providing an exclusion seal between the shaft opening and the shaft, the exclusion seal being repeatably and non-destructively shiftable from a sealing state in which the exclusion seal substantially prevents the lubricant from leaving the free volume and a release state in which the exclusion seal allows the lubricant to escape between the exclusion seal and the shaft, the exclusion seal being shiftable from the sealing state to the release state by increasing a pressure in the bearing housing to above a first level and being shiftable from the release state to the sealing state by decreasing the pressure to below the first level; and
continuously maintaining a film of the lubricant between the exclusion seal and the shaft by repeatedly causing the pressure of the lubricant in the free volume to rise above and fall below the first level.
2. The method of claim 1, wherein the only location for the lubricant to exit the bearing housing is between the shaft and the exclusion seal.
3. The method of claim 2, wherein the first level is greater than or equal to 10 psi.
4. The method of claim 2, wherein the first level is greater than or equal to 20 psi.
5. The method of claim 2 including:
providing a pump for pumping the lubricant into the bearing housing, the pump being capable of causing the pressure of the lubricant in the housing to exceed the first level; and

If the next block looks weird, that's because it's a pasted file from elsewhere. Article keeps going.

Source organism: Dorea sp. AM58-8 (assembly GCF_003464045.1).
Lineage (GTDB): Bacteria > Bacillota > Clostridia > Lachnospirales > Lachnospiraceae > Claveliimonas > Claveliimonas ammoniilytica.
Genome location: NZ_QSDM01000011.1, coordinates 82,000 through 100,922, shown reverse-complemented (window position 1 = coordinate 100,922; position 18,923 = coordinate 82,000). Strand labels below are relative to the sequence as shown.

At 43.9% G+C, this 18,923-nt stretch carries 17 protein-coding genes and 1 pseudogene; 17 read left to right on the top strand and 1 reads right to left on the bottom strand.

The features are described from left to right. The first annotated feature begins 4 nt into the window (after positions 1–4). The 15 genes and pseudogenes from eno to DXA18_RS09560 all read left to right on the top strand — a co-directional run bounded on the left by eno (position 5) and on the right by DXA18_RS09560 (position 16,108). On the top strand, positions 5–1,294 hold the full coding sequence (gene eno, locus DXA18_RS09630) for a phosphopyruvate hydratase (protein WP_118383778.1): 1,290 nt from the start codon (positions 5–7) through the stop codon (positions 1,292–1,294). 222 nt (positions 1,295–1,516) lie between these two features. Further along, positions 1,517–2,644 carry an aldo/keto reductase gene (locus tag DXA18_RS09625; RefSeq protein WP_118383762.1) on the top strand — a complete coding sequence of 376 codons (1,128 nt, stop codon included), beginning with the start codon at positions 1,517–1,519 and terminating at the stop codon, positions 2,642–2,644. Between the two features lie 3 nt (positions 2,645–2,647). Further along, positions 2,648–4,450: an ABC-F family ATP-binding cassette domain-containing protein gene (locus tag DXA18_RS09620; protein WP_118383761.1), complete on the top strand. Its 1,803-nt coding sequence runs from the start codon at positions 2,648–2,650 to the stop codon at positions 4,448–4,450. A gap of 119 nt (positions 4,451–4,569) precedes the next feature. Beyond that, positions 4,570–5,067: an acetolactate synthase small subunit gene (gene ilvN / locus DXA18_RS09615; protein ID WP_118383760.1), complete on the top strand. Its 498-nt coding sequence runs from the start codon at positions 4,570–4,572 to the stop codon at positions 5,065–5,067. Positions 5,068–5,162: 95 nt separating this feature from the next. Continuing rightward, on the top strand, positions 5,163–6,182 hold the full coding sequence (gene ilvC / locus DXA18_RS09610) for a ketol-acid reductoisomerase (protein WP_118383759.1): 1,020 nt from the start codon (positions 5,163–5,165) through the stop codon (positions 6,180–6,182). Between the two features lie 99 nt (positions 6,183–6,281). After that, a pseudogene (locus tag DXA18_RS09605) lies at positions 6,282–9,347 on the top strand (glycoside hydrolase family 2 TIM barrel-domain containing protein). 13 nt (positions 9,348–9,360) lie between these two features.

providing a controller operably connected to the pump for controlling the pump,
wherein repeatedly causing the pressure of the lubricant to exceed the first level comprises controlling the pump with the controller to add the lubricant to the free volume.
6. The method of claim 5, including:
providing a temperature sensor configured to measure a temperature of the lubricant in the bearing housing and send a temperature signal indicative of the measured temperature to the controller, and
determining whether a temperature increase occurs each time the pump pumps the lubricant into the bearing housing.
7. The method of claim 6, including producing a signal indicative of a failed lubrication event in response to the controller determining that a temperature increase does not occur in response to the addition of the lubricant to the bearing housing.
8. The method of claim 5, wherein the first level is greater than or equal to 10 psi.
9. The method of claim 5, wherein the first level is greater than or equal to 20 psi.
10. The method of claim 5 including:
providing a pump for pumping the lubricant into the bearing housing, the pump being capable of causing the pressure of the lubricant in the bearing housing to exceed the first level; and
providing a controller operably connected to the pump for controlling the pump,
wherein repeatedly causing the pressure of the lubricant to exceed the first level comprises controlling the pump with the controller to add the lubricant to the free volume.
11. The method of claim 5, including
providing a sensor configured to measure a pressure in the bearing housing and to produce an output signal indicative of the measured pressure;
adding the lubricant to the housing while measuring the pressure of the bearing housing;
determining a maximum pressure obtainable by adding the lubricant to the bearing housing; and
if the maximum pressure is not greater than a predetermined pressure providing a signal indicative of a worn seal.
12. The method of claim 2, including
providing a sensor configured to measure a pressure in the bearing housing and to produce an output signal indicative of the measured pressure;
adding the lubricant to the housing while measuring the pressure of the housing;
determining a maximum pressure obtainable by adding the lubricant to the bearing housing; and